Monday, October 28, 2019

Review of 'Same Kind of Different as Me'

Another awful liberal film about race and class in contemporary. Very wealthy couple have a troubled relationship (he's having an affair) but acheive redemption through volunteering at a downtown mission, where they gradually befriend a troubled older black man who has suffered as a result of terrible racist persecution (KKK violence, among other things). They redeem him, he redeems them, and then she gets cancer and dies but everyone is redeemed (including the husband's racist alcoholic father) through her two-dimensional saintliness. Reminded of the Brecht poem "A Bed for the Night".

Watched on Netflix via Chromecast.

Review of 'Seventeen'

Well-made Spanish film about a disturbed young man and his relationships - with his peers (awful), his grandmother (in a home, near-vegetative), his older brother (troubled), and a dog to which the staff at the juvenile facility introduce him (redemptive). Really thoughtful, some unexpected plot twists, and beautiful to look at too.

Watched on Netflix via Chromecast.

Monday, October 21, 2019

Review of 'My Days of Mercy'

Wanted to watch a feel-good cheerful film, and ended up watching this - about the children of a man on death row who attend anti-death penalty execution vigils while hoping that the case against their dad (convicted of stabbing their mum to death) will somehow be overturned by new evidence. Not feel-good at all, despite the Lesbian sex scenes, because the younger of the two daughters strikes up a relationship with a young woman who is a pro-death-penalty campaigner and also attends the vigils to support the executions.

It's a good well-made film, with good acting and a straightforward but well-told story. My overwhelming impression was how awful America is.

How did I end up watching this? The Netflix trailer abstracted a tiny unrepresentative segment of dialogue that implied this was a snappy small-town comedy of manners, and the trailer itself was inserted into a load of others for comedies. Ho hum.

Friday, October 18, 2019

Review of 'Professor Marston and the Wonder Women'

A slow start but a good film about academic psychology, sexual relationships and jealousy, and bondage. Lots of bondage. Professor Marston is a Harvard academic and his wife is a much cleverer but less celebrated Radcliffe academic who can't be given a PhD because she's a woman. They do good work together, including inventing the polygraph, but they lose their jobs because of a scandal involving a threesome with a young woman student.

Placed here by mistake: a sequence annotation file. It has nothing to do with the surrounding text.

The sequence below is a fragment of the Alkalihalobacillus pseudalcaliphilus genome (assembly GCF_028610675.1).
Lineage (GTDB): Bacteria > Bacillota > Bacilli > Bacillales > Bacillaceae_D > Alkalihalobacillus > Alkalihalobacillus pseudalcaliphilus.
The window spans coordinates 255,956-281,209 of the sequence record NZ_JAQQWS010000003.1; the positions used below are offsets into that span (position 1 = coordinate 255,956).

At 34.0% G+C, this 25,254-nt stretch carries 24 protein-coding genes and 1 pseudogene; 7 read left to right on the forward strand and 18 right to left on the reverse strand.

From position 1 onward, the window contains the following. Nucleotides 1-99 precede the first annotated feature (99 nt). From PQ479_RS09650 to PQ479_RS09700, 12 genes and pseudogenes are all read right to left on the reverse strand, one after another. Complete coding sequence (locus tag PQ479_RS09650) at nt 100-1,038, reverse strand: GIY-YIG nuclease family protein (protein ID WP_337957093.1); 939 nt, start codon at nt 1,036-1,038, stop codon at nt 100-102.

The prof then explores the nature of dominance and submission in sexual relationships, first in theory and then in practice. He discovers the bondage scene, and then starts to write a comic book that eventually becomes the celebrated Wonder Woman series - I had no idea that there was so much bondage in the original comic. I'd been dimly aware of what I thought was a pornographic parody called 'Blunder Broad' by the filthy comic artist Eric Stanton - I didn't realise that the 'parody' was so close in spirit to the original.

Review of 'Unsheltered' by Barbara Kingsolver

I don't think Barbara Kingsolver has written any bad books - this certainly isn't one. It's a sometimes gruelling story about a family of professional Americans tipped into poverty by entirely normal economic circumstances. The father loses his tenured faculty position when the university he works for shuts down, and ends up at the bottom of the ladder in another, worse-paying college. The mother loses her full-time journalist job on a magazine and has to make do on crumbs of badly-paid freelance work. And suddenly they are living in New Jersey in a crappy old house that is literally falling down, and impossible to heat. The man's old racist Greek-immigrant father lives with them, and is dying slowly and very expensively from a constellation of conditions, and the woman who doesn't like him at all has to manage his illnesses and his treatments, and spend huge amounts of time and energy negotiating with American healthcare.

It's a split narrative novel, so there's a parallel story set in the same neighborhood (with similar crumbling houses) in the mid-nineteenth century, which features a progressive teacher trying to engage his pupils with science despite the opposition of the principal and the town's gangster-boss patron.

And it's all the more poignant in that none of the modern families woes come from the familiar 'villains' of the economic apocalypse. There jobs haven't been offshored, they haven't been replaced by robots or immigrants - they are just the victims of middle-class precariousness. It could happen to anybody, and it does.

There's lots of family dynamics, including the golden-prince son who is a Harvard Business School graduate but has no job and heaps of debt, and the less celebrated 'spiky' daughter who has been living in Cuba, and whose smarts from their and from living at the bottom of society have actually prepared her much better for the world that is coming.

No more without the risk of spoilers, but this is really great - just get it and read it.

Wednesday, October 02, 2019

Review of Julieta

One of Almodovar's more recent films, and really good - very poignant, almost painful to watch, about the relationship between a mother and daughter, its deterioration, and the effect on the mother of the daughter's disappearance. Unlike many of Almodovar's films this is totally devoid of camp or quirkiness, just great acting and directing. Amazing how well actors Emma Suárez and Adriana Ugarte managed to look like older and younger versions of the same person - I actually thought it was done with make-up!

Based on three stories by Alice Munro, which I must now read.

Watched on BBC4 in real time, as it was broadcast - can't remember the last time I did that!